Gouverneur Playground

Gouverneur Morris Playground

This text is part of Parks’ Historical Signs Project and can be found posted within the park.

Gouverneur Morris (1752-1816) was an important political figure on both the state and national stages. Born at his family estate of Morrisania, in what is now the Bronx, Gouverneur Morris entered New York politics in 1777, when he was elected to the New York Provincial Congress. From 1777 to 1778, he, John Jay and Robert Livingston wrote the New York State Constitution. At the national level, Morris was instrumental in securing the U.S. Constitution’s guarantee of religious toleration, but was unsuccessful in his fight to abolish slavery and institute a strong executive.

In 1779, Morris was elected to the Continental Congress, where he was one of George Washington’s strongest supporters, and began a lifelong friendship with Alexander Hamilton (1755-1804), then an aide-de-camp to Washington. After losing his seat in Congress, Morris wrote a series of brilliant essays on national finance, including one advocating the adoption of a currency based on the decimal system, which later became the basis for the current system of dollars and cents. He attended the Constitutional Convention in 1787, where he spoke more than any other delegate and played a major role in writing the final draft of the U.S. Constitution.

Morris was invited by Hamilton to assist in the writing of the Federalist Papers. Despite his role at the Constitutional Convention, Morris refused, passing on an opportunity to collaborate on the definitive interpretive document on the Constitution. In 1789, Morris left for Europe on a business trip and stayed there for ten years. During that time, he served as the American ambassador to France (1791-1794), supported attempts to establish a constitutional monarchy, and kept a diary, which detailed his observations of the French Revolution and his disgust with its violence. In 1799, he returned to the United States to tend to his personal affairs and rebuild his estate. He was appointed to fill a vacant US Senate seat in 1800, serving until 1803. From 1810 to 1813, he chaired the committee that recommended construction of the Erie Canal. He died in Morrisania on November 6, 1816, and is buried at St. Anne’s Church in the Bronx.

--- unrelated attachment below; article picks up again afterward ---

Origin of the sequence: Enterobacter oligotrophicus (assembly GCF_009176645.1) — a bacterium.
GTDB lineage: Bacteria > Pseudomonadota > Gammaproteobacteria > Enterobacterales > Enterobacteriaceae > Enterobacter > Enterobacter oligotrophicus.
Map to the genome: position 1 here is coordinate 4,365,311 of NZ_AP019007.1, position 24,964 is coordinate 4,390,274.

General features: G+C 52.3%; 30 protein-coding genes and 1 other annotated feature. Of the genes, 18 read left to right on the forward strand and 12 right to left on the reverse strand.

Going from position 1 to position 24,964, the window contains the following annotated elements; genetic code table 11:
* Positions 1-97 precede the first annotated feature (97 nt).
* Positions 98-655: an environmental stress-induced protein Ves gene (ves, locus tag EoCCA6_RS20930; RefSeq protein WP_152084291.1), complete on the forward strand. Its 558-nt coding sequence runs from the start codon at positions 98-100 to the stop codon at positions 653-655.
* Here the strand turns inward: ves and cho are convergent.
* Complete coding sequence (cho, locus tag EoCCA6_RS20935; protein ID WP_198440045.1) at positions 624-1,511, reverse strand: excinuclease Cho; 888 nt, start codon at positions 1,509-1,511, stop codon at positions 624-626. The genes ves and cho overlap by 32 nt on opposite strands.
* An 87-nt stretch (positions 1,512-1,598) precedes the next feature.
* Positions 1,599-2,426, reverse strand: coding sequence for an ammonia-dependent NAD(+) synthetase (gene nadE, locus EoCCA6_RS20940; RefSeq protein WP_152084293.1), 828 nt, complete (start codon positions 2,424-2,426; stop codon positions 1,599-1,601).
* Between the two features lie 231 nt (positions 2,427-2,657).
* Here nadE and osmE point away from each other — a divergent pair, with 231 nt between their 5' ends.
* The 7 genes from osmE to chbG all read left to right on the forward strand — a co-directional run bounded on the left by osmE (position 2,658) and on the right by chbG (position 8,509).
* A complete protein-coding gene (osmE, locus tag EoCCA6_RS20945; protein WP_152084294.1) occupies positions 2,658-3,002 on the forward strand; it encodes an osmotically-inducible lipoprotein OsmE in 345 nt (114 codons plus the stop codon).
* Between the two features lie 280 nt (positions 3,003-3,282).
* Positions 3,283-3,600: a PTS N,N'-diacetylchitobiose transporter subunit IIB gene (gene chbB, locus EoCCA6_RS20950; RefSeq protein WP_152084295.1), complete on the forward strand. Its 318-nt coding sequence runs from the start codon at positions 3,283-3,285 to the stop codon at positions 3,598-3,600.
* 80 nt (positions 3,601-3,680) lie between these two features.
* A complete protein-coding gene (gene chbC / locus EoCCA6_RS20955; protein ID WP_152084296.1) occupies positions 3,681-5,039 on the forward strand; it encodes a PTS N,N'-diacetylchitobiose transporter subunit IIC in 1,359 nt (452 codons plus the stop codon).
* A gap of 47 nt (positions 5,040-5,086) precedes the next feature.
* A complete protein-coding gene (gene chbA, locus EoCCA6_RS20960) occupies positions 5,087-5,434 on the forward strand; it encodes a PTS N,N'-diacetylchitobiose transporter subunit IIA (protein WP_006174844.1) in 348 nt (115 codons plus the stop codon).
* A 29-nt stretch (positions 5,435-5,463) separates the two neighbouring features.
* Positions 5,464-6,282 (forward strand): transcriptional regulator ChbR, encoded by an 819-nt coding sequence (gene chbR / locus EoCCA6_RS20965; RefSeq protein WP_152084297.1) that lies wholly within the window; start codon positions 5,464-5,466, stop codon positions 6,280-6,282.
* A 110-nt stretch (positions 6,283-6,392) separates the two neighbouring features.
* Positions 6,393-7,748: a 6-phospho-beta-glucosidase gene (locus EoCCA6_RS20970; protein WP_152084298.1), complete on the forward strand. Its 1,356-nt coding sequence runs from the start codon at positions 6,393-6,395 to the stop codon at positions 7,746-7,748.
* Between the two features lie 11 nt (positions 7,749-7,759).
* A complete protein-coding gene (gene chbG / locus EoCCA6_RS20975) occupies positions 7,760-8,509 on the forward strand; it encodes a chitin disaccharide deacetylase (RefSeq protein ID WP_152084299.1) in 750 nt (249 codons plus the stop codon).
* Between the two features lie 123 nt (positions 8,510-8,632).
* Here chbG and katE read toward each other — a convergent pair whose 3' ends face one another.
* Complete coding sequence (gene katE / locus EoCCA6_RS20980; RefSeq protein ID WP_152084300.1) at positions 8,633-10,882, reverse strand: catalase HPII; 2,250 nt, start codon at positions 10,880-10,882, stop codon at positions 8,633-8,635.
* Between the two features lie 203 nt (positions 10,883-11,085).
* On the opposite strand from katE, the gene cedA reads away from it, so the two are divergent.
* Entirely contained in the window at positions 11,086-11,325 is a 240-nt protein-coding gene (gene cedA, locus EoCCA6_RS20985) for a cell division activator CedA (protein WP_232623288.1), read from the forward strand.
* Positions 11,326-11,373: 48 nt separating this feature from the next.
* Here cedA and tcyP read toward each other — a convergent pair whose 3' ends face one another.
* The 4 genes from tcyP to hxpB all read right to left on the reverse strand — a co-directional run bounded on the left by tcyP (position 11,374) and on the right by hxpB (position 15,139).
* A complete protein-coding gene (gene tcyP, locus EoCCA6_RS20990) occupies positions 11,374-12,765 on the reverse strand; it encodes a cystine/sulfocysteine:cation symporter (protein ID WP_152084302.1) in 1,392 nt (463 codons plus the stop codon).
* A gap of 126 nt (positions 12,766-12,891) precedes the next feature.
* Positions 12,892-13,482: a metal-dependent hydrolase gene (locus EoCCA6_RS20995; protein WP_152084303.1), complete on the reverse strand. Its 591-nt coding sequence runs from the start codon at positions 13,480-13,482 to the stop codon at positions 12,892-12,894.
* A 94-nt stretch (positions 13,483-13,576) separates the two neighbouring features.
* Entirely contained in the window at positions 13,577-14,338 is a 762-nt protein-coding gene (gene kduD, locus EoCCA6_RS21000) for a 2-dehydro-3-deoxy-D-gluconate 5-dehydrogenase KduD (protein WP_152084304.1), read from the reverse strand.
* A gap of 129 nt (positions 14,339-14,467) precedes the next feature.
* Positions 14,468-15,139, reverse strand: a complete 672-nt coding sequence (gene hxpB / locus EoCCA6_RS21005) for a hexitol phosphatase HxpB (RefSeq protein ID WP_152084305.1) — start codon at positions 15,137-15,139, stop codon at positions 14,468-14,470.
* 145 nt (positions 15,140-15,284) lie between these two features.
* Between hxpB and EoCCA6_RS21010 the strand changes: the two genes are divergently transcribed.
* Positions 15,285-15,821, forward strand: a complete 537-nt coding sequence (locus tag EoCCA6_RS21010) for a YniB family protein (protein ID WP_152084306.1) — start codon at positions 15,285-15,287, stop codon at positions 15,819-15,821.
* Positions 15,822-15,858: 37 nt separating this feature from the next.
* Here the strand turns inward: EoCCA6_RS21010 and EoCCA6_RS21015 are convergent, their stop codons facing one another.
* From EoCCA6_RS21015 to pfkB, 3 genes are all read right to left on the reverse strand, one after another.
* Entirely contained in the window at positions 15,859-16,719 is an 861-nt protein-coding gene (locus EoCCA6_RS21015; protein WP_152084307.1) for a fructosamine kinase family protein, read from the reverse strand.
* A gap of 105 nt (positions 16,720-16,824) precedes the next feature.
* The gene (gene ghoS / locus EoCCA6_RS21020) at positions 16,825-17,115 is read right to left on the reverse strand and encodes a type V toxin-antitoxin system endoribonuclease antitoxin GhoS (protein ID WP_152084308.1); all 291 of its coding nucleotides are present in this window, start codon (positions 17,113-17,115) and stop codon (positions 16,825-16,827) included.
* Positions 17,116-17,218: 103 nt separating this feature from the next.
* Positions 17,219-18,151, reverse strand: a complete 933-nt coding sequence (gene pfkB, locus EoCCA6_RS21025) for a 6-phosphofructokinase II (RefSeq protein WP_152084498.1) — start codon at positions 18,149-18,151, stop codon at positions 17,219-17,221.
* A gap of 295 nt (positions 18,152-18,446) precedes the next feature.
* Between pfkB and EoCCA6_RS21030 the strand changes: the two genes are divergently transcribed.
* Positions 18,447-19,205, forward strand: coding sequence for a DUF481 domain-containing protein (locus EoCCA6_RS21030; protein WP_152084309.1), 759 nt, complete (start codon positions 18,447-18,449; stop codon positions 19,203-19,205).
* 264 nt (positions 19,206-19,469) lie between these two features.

Morris was one of the most vivid characters of early American history. He was known as a ladies’ man, and when he lost one of his legs in a riding accident, rumors circulated that the damage had actually occurred when he jumped from a window to escape a lover’s husband. He finally settled down in 1809 at the age of 57, marrying Anne Carey Randolph, by whom he had one son. He was also one of the wittiest men of his age, as well as a great orator and writer.

Gouverneur Morris Playground was constructed in 1959 as part of the Gouverneur Morris Houses, a public housing project, on land which had been part of the Morris family estate. Richard Morris began acquiring what became the two-thousand-acre Morrisania estate in the 17th century. Gouverneur Morris, Richard’s great-grandson, later acquired it from his half-brother Lewis (1726-1798), and devoted a great deal of time and effort to remodeling the grounds and mansion. The estate slowly shrank over the years, and in 1848, Gouverneur Morris II (1813-1888) sold what remained of the estate to Jordan L. Mott (namesake of Mott Haven), who built a small development on the site. Morrisania was annexed by the Bronx in 1874.

The Parks Department completed extensive renovations in 2000 and 2001 to Gouverneur Morris Playground with the aid of $1.672 million in city funds.

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